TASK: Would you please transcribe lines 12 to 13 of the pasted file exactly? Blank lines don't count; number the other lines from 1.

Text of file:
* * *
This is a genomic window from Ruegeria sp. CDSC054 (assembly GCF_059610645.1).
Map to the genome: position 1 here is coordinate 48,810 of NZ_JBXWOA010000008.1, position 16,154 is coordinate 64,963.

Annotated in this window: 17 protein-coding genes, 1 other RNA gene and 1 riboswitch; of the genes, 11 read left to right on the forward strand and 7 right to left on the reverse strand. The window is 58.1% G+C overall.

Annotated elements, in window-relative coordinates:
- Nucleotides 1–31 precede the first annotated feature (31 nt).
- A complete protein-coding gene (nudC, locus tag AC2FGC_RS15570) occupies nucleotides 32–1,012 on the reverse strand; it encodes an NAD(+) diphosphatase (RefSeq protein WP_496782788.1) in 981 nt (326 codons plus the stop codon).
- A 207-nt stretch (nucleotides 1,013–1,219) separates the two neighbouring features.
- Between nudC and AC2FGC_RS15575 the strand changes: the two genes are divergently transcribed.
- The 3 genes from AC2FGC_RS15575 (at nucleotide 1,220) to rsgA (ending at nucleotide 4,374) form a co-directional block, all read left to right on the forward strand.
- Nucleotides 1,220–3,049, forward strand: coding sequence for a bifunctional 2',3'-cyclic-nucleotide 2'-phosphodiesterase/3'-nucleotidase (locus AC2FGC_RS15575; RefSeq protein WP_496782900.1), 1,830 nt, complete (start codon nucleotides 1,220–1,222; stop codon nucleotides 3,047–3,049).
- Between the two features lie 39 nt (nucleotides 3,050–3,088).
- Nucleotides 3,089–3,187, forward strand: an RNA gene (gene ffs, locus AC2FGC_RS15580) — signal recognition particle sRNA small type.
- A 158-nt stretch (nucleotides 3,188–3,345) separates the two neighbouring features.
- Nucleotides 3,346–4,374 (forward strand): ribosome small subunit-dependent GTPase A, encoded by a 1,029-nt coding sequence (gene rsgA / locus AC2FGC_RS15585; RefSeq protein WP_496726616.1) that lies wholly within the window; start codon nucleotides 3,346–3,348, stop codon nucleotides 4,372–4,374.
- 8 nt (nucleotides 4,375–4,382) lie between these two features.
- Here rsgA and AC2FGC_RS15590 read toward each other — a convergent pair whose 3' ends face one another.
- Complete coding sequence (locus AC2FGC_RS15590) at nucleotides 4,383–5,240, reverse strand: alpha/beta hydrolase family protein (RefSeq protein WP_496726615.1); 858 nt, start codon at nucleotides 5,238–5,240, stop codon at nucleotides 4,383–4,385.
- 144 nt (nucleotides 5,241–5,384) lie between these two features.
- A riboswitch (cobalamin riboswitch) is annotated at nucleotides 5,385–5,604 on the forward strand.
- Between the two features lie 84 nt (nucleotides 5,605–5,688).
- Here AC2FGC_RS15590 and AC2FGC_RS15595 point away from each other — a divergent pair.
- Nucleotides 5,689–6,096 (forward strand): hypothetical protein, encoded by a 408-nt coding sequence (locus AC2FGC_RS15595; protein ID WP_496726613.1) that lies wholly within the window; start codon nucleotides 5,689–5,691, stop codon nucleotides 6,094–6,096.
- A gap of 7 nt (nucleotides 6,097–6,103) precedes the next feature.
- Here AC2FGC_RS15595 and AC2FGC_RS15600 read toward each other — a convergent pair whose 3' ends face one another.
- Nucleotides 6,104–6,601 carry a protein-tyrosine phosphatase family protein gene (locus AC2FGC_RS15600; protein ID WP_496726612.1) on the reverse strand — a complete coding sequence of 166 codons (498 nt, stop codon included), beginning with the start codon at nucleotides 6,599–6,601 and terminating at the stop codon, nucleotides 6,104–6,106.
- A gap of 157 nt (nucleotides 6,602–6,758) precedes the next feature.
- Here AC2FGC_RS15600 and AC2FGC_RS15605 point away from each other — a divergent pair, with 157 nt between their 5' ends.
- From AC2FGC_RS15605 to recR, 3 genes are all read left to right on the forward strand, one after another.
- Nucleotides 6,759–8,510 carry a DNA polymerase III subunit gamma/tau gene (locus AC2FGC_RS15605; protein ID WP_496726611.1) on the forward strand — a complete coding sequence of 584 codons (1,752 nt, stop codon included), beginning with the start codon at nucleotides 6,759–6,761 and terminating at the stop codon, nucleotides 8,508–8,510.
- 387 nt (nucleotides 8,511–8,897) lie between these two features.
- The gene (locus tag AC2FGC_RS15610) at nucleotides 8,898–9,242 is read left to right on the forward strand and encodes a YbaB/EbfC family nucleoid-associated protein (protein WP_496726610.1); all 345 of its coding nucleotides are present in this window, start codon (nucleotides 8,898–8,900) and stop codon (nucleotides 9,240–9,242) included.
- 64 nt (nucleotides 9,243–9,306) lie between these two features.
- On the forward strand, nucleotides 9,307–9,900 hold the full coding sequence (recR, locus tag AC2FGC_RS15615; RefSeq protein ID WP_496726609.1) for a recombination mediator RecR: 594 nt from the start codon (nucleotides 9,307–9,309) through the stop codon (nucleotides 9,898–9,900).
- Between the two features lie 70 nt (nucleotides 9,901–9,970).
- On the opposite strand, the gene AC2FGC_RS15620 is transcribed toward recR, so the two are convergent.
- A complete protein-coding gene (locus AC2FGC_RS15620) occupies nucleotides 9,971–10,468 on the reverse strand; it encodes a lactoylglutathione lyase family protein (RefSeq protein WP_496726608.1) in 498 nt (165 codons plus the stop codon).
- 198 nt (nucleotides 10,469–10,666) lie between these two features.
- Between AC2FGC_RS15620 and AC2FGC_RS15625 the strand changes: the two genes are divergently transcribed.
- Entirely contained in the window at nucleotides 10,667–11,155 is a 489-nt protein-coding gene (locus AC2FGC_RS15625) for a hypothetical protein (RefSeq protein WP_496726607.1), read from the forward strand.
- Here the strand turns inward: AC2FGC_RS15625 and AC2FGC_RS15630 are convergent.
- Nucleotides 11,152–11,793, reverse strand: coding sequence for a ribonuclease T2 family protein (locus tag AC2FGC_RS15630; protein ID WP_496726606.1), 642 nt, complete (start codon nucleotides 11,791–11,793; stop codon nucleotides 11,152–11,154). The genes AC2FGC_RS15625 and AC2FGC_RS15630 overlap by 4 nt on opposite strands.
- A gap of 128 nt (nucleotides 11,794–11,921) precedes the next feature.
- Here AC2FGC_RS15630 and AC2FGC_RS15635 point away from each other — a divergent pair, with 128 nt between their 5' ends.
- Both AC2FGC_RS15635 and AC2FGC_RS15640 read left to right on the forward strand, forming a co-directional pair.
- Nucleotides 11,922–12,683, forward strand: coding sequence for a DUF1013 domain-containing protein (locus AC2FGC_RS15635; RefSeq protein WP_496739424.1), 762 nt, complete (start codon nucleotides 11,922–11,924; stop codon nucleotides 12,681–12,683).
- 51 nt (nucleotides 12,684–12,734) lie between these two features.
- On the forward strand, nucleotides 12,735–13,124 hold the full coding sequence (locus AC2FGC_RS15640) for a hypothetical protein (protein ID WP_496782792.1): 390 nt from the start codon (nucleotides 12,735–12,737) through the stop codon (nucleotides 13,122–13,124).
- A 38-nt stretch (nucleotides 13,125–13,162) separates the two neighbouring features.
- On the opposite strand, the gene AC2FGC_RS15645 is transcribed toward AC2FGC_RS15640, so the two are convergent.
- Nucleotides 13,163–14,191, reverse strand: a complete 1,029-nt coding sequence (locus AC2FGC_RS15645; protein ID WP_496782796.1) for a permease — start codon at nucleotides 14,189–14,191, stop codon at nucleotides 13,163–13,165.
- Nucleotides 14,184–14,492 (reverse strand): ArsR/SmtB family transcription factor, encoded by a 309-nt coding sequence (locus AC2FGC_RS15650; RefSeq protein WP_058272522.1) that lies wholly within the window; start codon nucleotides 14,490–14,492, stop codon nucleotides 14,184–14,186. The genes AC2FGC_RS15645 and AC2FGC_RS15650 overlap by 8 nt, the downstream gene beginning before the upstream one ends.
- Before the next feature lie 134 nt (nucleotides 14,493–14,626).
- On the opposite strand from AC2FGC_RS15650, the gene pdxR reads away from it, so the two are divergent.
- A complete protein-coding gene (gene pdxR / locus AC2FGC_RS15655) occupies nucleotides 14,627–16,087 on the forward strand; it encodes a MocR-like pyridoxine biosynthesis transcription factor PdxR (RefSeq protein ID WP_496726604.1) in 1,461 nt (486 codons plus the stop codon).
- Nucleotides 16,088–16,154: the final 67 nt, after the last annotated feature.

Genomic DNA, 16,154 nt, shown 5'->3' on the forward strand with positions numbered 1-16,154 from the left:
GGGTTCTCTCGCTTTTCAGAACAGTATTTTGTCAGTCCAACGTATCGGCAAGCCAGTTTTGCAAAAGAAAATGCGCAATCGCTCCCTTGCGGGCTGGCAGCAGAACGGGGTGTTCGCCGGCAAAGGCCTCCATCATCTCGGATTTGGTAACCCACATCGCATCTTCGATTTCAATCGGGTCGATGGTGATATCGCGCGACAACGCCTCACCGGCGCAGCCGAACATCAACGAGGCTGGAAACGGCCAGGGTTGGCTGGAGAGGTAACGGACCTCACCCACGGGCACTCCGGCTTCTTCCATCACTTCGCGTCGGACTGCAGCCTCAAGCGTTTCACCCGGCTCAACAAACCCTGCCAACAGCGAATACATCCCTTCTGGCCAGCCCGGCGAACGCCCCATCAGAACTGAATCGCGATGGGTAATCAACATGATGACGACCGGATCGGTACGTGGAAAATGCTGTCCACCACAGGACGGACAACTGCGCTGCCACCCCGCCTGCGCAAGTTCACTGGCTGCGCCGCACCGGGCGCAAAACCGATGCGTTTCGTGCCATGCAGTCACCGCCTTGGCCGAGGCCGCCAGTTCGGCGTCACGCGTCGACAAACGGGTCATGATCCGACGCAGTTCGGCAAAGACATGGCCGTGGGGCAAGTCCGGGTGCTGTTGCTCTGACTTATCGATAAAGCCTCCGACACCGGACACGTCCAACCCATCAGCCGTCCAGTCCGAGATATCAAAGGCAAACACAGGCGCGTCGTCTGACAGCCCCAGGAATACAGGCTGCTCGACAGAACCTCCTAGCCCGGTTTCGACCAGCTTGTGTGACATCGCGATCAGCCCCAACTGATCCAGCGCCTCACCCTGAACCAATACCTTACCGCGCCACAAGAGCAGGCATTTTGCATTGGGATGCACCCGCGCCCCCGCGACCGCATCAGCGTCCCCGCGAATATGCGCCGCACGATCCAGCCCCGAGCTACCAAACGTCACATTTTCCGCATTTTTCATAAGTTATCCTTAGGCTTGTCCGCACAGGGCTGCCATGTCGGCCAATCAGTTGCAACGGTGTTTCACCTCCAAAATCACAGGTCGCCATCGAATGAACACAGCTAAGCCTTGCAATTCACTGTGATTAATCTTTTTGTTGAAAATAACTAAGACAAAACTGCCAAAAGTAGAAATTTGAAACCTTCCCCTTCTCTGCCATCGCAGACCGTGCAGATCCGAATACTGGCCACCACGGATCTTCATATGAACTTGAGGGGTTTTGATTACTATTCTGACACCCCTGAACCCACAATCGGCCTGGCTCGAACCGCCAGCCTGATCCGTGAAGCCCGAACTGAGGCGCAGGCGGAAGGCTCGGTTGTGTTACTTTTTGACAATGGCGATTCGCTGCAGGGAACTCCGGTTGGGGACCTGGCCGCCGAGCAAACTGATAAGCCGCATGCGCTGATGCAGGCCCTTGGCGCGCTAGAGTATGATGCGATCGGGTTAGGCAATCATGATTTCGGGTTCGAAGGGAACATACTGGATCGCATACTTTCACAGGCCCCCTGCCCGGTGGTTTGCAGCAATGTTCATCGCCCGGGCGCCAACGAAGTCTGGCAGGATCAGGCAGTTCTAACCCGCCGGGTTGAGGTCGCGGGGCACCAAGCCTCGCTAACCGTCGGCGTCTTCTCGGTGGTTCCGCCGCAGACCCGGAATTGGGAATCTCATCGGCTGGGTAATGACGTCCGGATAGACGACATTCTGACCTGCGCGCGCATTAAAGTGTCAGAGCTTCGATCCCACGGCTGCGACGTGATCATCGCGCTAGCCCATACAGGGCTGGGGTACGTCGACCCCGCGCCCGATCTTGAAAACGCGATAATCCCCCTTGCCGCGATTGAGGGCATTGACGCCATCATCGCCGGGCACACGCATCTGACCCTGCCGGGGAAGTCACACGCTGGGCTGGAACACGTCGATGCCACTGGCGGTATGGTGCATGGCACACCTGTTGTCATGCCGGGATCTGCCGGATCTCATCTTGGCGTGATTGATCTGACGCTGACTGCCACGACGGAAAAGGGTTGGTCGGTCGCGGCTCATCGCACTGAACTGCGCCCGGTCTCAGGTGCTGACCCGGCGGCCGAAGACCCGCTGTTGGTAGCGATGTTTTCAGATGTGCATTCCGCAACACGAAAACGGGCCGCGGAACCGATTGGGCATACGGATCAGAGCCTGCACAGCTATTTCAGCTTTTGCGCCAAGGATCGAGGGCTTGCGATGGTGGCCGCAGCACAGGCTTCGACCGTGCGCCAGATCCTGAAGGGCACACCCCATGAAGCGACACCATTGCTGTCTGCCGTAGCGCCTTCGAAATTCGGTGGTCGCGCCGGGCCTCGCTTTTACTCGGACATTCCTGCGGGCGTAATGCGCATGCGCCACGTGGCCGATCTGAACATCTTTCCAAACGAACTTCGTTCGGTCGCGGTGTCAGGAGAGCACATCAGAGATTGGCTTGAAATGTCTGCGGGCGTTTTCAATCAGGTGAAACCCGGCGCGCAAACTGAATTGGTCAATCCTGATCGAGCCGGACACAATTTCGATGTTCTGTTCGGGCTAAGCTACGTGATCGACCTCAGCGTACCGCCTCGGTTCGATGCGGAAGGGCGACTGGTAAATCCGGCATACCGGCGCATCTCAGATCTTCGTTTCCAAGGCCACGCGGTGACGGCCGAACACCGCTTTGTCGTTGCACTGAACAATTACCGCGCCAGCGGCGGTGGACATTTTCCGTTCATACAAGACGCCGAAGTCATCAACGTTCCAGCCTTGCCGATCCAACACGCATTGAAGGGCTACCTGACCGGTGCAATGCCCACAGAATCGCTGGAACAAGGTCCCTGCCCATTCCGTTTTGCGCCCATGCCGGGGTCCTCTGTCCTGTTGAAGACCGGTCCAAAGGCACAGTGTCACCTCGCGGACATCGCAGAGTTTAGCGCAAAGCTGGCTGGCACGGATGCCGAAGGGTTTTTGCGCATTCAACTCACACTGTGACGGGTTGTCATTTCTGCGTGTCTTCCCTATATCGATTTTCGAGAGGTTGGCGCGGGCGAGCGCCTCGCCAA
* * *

- Nucleotides 3,089–3,187, forward strand: an RNA gene (gene ffs, locus AC2FGC_RS15580) — signal recognition particle sRNA small type.
- A 158-nt stretch (nucleotides 3,188–3,345) separates the two neighbouring features.